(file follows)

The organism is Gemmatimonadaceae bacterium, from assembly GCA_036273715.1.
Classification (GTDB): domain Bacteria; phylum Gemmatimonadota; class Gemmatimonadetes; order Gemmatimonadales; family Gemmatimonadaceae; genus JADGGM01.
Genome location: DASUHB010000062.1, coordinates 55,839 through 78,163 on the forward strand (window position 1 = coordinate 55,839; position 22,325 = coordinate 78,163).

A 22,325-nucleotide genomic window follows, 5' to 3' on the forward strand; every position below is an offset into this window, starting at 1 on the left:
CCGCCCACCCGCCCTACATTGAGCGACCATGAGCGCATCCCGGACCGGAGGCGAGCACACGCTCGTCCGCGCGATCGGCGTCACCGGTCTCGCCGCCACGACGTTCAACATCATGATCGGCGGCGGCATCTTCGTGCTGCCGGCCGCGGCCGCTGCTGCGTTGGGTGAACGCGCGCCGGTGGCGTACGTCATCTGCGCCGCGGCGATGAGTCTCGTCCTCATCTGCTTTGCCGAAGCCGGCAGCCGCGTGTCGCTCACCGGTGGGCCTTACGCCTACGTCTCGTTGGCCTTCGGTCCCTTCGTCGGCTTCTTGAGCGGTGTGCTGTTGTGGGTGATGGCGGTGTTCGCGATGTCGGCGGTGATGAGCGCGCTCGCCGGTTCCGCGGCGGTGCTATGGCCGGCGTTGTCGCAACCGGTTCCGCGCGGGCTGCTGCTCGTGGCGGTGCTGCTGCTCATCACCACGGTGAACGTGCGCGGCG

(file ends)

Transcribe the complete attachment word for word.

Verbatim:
The organism is Gemmatimonadaceae bacterium, from assembly GCA_036273715.1.
Classification (GTDB): domain Bacteria; phylum Gemmatimonadota; class Gemmatimonadetes; order Gemmatimonadales; family Gemmatimonadaceae; genus JADGGM01.
Genome location: DASUHB010000062.1, coordinates 55,839 through 78,163 on the forward strand (window position 1 = coordinate 55,839; position 22,325 = coordinate 78,163).

A 22,325-nucleotide genomic window follows, 5' to 3' on the forward strand; every position below is an offset into this window, starting at 1 on the left:
CCGCCCACCCGCCCTACATTGAGCGACCATGAGCGCATCCCGGACCGGAGGCGAGCACACGCTCGTCCGCGCGATCGGCGTCACCGGTCTCGCCGCCACGACGTTCAACATCATGATCGGCGGCGGCATCTTCGTGCTGCCGGCCGCGGCCGCTGCTGCGTTGGGTGAACGCGCGCCGGTGGCGTACGTCATCTGCGCCGCGGCGATGAGTCTCGTCCTCATCTGCTTTGCCGAAGCCGGCAGCCGCGTGTCGCTCACCGGTGGGCCTTACGCCTACGTCTCGTTGGCCTTCGGTCCCTTCGTCGGCTTCTTGAGCGGTGTGCTGTTGTGGGTGATGGCGGTGTTCGCGATGTCGGCGGTGATGAGCGCGCTCGCCGGTTCCGCGGCGGTGCTATGGCCGGCGTTGTCGCAACCGGTTCCGCGCGGGCTGCTGCTCGTGGCGGTGCTGCTGCTCATCACCACGGTGAACGTGCGCGGCG